#msSunFun- Homework

#msSunFun

When I began teaching, we used the Saxon program and all kids had to do 30 problems each night.  I graded all of them.  I have no idea how/why I did this.  It was completely pointless.  Throughout the years, I have really struggled with homework.  I find it to be much more of a stressor for me since there are always kids who don’t do it and I hate that I care more about doing it than they do.  I do think it is very important for students to practice the skills we learn in class independently, and I really don’t like that we are moving toward kids not being used to having to do things like homework and I think we are setting them up to fail in high school and college when they must do these things or else they will just fail.  Unfortunately, when I get a 7th grader who has already learned that homework isn’t important somewhere along the way, I don’t feel like I have a whole lot I can do to convince them. 

What I have been doing for the last several years is assigning problems, but having the kids grade the homework themselves.  I talk a ton at the beginning of the year, and whenever I feel like they are forgetting this, that I am letting them correct their own homework because it is so important that they know what they know already and know what they need to work on, but that this only works if they are trying their best on the homework, and actually correcting it and asking questions if they get things wrong.  I have also been assigning a lot fewer problems at night (usually between 4 and 6 problems) and really trying to make sure it is not something that would provide them too much struggle.  Then they come in the nexet day, open their notebooks and walk around to see who has it done and who does not.  I comment on certain things I see or don’t see when I walk around as well.  Then I do the entire homework assignment with the help of the students, on the Elmo so that everyone can see what they should have done.  If they didn’t do their homework, they aren’t allowed to have out a writing utensil, but if they did their homework, they are required to fix and make notes on their assignment.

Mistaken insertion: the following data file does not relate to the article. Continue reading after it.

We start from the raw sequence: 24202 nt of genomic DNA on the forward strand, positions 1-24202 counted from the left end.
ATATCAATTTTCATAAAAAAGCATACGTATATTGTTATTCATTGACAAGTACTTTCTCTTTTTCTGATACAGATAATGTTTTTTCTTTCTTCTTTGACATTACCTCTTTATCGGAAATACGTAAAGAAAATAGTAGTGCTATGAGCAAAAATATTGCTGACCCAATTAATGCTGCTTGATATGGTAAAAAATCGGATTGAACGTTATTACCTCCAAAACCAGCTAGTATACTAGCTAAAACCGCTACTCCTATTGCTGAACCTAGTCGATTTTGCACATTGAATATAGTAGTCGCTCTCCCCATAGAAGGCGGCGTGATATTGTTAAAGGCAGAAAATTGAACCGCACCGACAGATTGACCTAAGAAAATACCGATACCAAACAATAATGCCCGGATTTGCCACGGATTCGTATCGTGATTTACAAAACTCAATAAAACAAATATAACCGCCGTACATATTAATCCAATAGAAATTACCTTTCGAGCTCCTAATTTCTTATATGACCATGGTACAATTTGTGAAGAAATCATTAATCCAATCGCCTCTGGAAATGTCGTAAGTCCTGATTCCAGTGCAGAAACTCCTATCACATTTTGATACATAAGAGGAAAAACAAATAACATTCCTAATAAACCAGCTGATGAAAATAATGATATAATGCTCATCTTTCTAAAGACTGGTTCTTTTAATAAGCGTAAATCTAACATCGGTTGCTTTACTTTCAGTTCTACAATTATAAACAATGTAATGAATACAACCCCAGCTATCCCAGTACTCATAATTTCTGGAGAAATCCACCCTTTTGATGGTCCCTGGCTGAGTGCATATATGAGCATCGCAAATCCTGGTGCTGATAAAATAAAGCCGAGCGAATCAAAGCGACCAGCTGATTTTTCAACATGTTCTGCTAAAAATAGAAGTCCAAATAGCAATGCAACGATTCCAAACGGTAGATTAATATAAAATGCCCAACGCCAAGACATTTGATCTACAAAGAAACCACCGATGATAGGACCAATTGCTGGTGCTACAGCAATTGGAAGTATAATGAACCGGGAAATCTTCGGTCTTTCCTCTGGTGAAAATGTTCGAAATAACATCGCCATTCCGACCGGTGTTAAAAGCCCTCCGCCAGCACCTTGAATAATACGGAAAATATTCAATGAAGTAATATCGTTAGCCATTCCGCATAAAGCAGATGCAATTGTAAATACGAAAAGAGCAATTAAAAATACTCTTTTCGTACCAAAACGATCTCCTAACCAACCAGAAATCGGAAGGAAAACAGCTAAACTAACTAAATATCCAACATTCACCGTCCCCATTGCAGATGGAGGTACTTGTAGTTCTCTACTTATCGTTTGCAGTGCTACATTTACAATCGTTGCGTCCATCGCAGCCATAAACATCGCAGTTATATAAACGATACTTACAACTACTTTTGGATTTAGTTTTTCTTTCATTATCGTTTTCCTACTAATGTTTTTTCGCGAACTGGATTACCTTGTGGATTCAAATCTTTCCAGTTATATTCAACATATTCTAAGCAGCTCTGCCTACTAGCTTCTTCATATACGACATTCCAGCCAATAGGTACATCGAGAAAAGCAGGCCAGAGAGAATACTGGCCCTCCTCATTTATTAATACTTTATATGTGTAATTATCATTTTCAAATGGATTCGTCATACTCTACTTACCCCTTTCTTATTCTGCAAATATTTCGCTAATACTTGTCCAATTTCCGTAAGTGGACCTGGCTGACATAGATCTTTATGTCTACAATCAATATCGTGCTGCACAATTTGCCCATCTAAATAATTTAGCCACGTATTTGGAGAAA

With our SBG gradbook, we also have a homework module where we can simply check off whether a student does an assignment or not.  Then this combines into the “work management” section of our gradebook and gives them a score for how many assignments they have done.  While I like this, I also know that kids figure out pretty fast that doing vs not doing their homework really doesn’t affect their grade at all, and so many middle school kids lack the motivation to do the work simply because it will help them out.

One thing that I think helps is that we have an assessment pretty much daily after the homework is corrected that is on the material we learned the previous day.  So doing the homework often will have a big impact on whether they are able to easily take the quiz or not.

I don’t think it is a perfect system, but it is working well for me/us at this point!

 

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#msSunFun- Homework

#msSunFun

Wow.  PD and classroom prep kept me busy last week, then I was out of town from Friday- Monday.  Monday night I spent getting ready for the first day of school today.  I am proud to say that I actually am feeling confident enough about school tomorrow that I can take the time to write this.  Yay!

I wanted to do an #msSunFun post, even though Sunday is long gone, because I think this week’s topic of homework is so important and key.  I also struggle with it daily and have been so interested in reading everyone’s posts this week.  So here goes…

Some things I believe to be true about homework: